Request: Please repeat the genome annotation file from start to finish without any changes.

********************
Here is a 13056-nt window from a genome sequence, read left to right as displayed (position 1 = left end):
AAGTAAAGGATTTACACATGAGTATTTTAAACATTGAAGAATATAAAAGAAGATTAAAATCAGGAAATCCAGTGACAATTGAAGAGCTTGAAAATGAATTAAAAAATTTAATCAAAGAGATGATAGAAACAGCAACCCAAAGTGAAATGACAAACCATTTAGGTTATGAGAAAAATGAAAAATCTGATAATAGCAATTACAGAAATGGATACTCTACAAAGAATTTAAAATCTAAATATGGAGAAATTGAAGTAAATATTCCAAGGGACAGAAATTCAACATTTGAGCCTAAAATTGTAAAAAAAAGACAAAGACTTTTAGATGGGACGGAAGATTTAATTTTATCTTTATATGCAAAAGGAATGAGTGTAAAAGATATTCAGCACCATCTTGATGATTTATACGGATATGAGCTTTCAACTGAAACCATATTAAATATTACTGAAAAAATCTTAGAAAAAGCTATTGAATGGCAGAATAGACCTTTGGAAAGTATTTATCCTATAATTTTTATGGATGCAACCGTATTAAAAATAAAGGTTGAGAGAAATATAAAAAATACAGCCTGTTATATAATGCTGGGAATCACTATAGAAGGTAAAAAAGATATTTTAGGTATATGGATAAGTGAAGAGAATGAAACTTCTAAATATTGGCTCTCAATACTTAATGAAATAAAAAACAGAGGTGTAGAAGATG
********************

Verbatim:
Here is a 13056-nt window from a genome sequence, read left to right as displayed (position 1 = left end):
AAGTAAAGGATTTACACATGAGTATTTTAAACATTGAAGAATATAAAAGAAGATTAAAATCAGGAAATCCAGTGACAATTGAAGAGCTTGAAAATGAATTAAAAAATTTAATCAAAGAGATGATAGAAACAGCAACCCAAAGTGAAATGACAAACCATTTAGGTTATGAGAAAAATGAAAAATCTGATAATAGCAATTACAGAAATGGATACTCTACAAAGAATTTAAAATCTAAATATGGAGAAATTGAAGTAAATATTCCAAGGGACAGAAATTCAACATTTGAGCCTAAAATTGTAAAAAAAAGACAAAGACTTTTAGATGGGACGGAAGATTTAATTTTATCTTTATATGCAAAAGGAATGAGTGTAAAAGATATTCAGCACCATCTTGATGATTTATACGGATATGAGCTTTCAACTGAAACCATATTAAATATTACTGAAAAAATCTTAGAAAAAGCTATTGAATGGCAGAATAGACCTTTGGAAAGTATTTATCCTATAATTTTTATGGATGCAACCGTATTAAAAATAAAGGTTGAGAGAAATATAAAAAATACAGCCTGTTATATAATGCTGGGAATCACTATAGAAGGTAAAAAAGATATTTTAGGTATATGGATAAGTGAAGAGAATGAAACTTCTAAATATTGGCTCTCAATACTTAATGAAATAAAAAACAGAGGTGTAGAAGATG